THE MISSOULA CHILDREN'S THEATER HAVE BEEN INVITED TO NEXT YEAR'S STATE OF THE CITY ADDRESS (Satire)
EXCERPTED FROM THE WALL STREET JOURNAL BELOW
Curt Olds, the Lord High Executioner
Eliminationist rhetoric against Sarah Palin: a production of the Missoula Children's Theater.By JAMES TARANTO
For some perspective on the recent "debate" over "civility" and "eliminationist rhetoric," let's turn to Montana, home of the Missoula Children's Theater. A recent production there gets a bad review today in a letter to the editor of the Missoulian, the local daily:
Open letter to MCT director Curt Olds:
First I would like to compliment you and the entire staff of "The Mikado" on the beautiful sets, costuming and professional performance we experienced on Sunday, Jan. 23. However, I must call you on something that was inserted into the play which I am almost positive was not in the original book.
The comments made in such a cavalier and oh-so-humorous way were uncalled for. Now, I realize you play to a mostly liberal audience in Missoula and so, I am sure, felt comfortable in your calling for the beheading of Sarah Palin. I am painfully aware that most in the audience tittered with laughter and clapped because "no one would miss her" but there were some in your audience who took great offense to this "uncivil tone" about another human being.
We are in the midst of a crisis that took place in Tucson where many started pointing fingers at that horrible right wing with all their hatred and targeting and standing for the second amendment and on and on and on. So, here we are in a lovely play with beautiful voices serenading us and we have to hear that it is okay to call for the killing of Sarah Palin because we don't like her and no one would miss her. Unbelievable.
As a professional you should be ashamed of yourself, the audience should be ashamed of themselves and I am ashamed of myself for not standing up and leaving at that very moment. I would like to see an apology from you not because I want to hinder free-speech but for the hypocrisy this so clearly shows.
Rory Page, Clinton
Well, perhaps Olds made a clerical error and one of Andrew Sullivan's works got into the Arthur Sullivan file.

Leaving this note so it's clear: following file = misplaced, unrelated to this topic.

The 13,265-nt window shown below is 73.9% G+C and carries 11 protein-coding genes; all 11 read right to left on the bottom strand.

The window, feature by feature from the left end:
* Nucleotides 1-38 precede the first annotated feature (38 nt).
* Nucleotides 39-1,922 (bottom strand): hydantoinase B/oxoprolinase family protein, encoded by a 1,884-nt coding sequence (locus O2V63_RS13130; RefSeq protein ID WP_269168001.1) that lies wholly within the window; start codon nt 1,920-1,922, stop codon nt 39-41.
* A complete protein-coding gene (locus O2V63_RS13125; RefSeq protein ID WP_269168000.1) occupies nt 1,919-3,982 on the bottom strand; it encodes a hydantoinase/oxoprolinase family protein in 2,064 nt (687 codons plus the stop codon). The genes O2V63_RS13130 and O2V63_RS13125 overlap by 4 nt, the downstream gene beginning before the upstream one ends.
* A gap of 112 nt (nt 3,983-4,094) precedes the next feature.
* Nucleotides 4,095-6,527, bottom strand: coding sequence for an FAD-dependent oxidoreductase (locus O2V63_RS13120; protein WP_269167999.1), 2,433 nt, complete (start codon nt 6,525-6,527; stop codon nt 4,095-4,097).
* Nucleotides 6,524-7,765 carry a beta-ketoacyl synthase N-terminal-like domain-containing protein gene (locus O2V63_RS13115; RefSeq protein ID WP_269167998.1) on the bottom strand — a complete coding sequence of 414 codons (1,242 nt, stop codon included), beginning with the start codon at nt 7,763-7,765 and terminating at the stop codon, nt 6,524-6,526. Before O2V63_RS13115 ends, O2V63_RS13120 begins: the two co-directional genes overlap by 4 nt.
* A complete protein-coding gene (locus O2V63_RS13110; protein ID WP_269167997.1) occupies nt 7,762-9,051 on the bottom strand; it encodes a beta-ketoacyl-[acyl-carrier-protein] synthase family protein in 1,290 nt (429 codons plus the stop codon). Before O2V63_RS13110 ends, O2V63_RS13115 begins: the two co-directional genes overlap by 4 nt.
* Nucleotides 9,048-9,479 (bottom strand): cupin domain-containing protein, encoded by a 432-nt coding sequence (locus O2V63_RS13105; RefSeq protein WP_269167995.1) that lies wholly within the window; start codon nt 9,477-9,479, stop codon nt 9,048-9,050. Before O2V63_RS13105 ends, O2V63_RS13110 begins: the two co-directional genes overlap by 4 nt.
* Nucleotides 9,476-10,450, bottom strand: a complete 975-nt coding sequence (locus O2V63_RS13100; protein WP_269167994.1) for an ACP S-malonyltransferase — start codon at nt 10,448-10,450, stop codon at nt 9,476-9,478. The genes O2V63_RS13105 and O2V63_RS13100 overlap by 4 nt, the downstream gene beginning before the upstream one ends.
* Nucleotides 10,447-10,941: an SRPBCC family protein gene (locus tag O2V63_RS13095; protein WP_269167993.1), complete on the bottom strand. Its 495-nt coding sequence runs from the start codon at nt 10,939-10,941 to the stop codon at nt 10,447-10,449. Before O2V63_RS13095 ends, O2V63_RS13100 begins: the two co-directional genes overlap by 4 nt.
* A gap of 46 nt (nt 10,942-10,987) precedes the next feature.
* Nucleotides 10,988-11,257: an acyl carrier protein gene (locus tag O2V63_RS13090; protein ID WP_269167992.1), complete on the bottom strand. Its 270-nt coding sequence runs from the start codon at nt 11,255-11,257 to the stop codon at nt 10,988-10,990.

Off with her head!
In all seriousness, though, like much of what we have been writing about in the past few weeks, this incident is shocking but not surprising. For all the bogus accusations being thrown at Rush Limbaugh, Glenn Beck and Sarah Palin, genuinely hateful political rhetoric is commonplace in the art world, even in art that is not overtly political.
The Missoula incident reminds us of an experience we had in 2005 and wrote about for The Wall Street Journal in 2008. At the invitation of our then-girlfriend, we attended a reading of poems from a book her mother had edited. The poet who served as mistress of ceremonies, Daniela Gioseffi, hijacked the event and turned it into an anti-Republican hate rally. Her rhetoric was not eliminationist--that is, she didn't call for anyone's death--but it was dehumanizing: "You can't be politically disengaged and be human."
Nor is dehumanizing left-wing rhetoric limited to the world of high art. It can be found in popular culture as well. Blogger Howard Portnoy notes a video in which Tracy Morgan, until 2006 a member of the Now Ready for Prime Time Players on NBC's "Saturday Night Live," banters with basketball sportscasters on the TNT cable network. (TNT is part of the Turner Broadcasting System subdivision of Time Warner.)
One of the hosts jocularly asks Morgan: "Tina Fey or Sarah Palin?" Fey was the former "Saturday Night Live" player who returned to the program in 2008 to perform a refulgent impression of the newly famous Palin. Another host elaborates: "Sarah Palin is good-looking, isn't she? Tina Fey is good-looking!"
The query is frivolous, but Morgan's answer is indecent: "Yo, let me tell you something about Sarah Palin, man. She's good masturbation material. The glasses, and all of that? Great masturbation material."
Portnoy observes: "For a liberal male, the degradation of Palin as sexual fodder--which frankly is about as low as one can go in degrading a member of the so-called 'fairer sex'--is a way of dismissing the fact that (like it or not) she is a difference maker in the American body politic. But why is it that the nation's most accomplished liberal females haven't spoken up against this unseemly treatment?"
The answer, as we argued last Wednesday, is that liberal women are the driving force behind hatred of Sarah Palin. But Portnoy's complaint about male liberals--the word "men" doesn't quite seem appropriate here--echoes ours: "Liberal men [sic] put down Palin as a cheap way to score points with the women in their lives, or they use her as an outlet for more-general misogynistic impulses that would otherwise be socially unacceptable to express."